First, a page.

The stage has been set for an unforgettable Anzac Day commemoration in Wairarapa next year with the manufacture and display of hundreds of white crosses honouring the fallen of World War I.
A project driven by the RSA and the three district councils, but involving many others, aims to erect a cross for each soldier who paid the ultimate price during the 1914-18 conflict in each of the Wairarapa towns, bearing the dead soldier's name, regimental number, rank and decorations awarded.
The crosses - expected to number between 500 and 600 for Wairarapa - will be made under the auspices of Henley Men's Shed who will enlist the help of Men's Sheds in the South Wairarapa towns.
It will be up to each town in the district to decide when and where the crosses will be erected with the likelihood they will be put in place just prior to Anzac Day, 2015, and remain for several days afterwards.
At a meeting in the Frank Cody Lounge, Masterton, on Monday Masterton RSA president Bob Hill, who is now also vice president of the national body, said the white crosses project was a nationwide initiative by the Fields of Remembrance Trust and Whangarei had been the first cab off the rank with its planning.
Mr Hill said Men's Shed members will make the crosses and Resene paints has come on board donating white paint for them.
Although planning is still in its early stages school pupils and the Masterton Youth Council are likely to be called on to help, perhaps with the placing of the crosses.
War historian and archivist Neil Frances said the process of collecting names of all those to be commemorated with crosses was under way.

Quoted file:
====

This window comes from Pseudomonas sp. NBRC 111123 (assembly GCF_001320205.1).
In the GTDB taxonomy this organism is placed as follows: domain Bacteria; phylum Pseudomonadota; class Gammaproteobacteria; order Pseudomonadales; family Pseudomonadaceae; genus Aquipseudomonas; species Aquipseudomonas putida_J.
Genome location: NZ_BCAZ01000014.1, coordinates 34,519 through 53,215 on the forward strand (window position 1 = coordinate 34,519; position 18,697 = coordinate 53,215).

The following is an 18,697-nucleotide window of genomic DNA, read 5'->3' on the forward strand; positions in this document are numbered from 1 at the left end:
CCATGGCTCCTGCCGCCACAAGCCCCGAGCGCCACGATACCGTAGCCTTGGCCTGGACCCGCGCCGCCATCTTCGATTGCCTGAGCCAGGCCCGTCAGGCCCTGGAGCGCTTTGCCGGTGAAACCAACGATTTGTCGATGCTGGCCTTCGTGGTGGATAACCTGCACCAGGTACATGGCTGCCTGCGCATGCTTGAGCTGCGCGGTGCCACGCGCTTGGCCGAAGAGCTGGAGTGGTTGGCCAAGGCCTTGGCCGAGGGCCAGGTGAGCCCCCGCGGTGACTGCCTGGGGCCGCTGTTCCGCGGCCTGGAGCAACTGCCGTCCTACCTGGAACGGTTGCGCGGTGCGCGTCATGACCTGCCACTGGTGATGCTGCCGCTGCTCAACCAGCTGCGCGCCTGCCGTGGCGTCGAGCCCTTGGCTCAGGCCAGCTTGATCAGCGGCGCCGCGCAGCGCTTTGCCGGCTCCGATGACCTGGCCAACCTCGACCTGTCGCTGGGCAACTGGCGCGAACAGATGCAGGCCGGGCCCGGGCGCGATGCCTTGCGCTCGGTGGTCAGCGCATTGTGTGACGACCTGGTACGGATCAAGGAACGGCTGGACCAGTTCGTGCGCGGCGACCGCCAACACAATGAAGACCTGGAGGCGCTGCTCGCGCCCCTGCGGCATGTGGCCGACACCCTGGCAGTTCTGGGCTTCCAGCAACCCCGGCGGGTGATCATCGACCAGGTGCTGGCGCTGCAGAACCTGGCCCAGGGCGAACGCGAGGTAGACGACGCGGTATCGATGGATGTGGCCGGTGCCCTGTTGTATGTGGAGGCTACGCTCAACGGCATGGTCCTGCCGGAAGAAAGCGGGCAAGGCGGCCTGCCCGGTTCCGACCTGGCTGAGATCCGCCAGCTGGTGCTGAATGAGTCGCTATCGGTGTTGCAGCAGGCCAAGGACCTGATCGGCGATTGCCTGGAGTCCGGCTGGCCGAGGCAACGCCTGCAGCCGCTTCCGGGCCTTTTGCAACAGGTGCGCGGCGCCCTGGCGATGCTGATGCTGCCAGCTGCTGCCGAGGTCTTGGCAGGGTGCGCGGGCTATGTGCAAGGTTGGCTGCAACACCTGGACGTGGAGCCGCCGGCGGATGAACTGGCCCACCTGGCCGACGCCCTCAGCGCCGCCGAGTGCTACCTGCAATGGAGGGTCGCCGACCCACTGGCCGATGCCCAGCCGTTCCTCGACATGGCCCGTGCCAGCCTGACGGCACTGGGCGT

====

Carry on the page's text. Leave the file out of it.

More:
He said one of the main tasks was to make sure a name is credited only once as many war dead were commemorated on several town cenotaphs.
"There is definitely duplication but we will be working south to north to make sure a name only appears on one cross," Mr Frances said.
Merv Brown of Henley Men's Shed said members were yet to source the wood needed to make hundreds of crosses but once work was under way members of the other Men's Sheds would come to Masterton to help with the manufacture of them.
The only remaining snag was perhaps how to store the crosses.
Overall commemorations of the outbreak of World War I, which began in August, 1914, include plans to stage re-enactments of the first soldiers leaving Masterton Railway Station to go off to war and perhaps a re-enactment of soldiers marching over the Rimutaka Hill Road to Trentham military camp prior to sailing overseas.
At Monday's meeting lapel badges featuring a white cross and a poppy were given to the dignitaries present.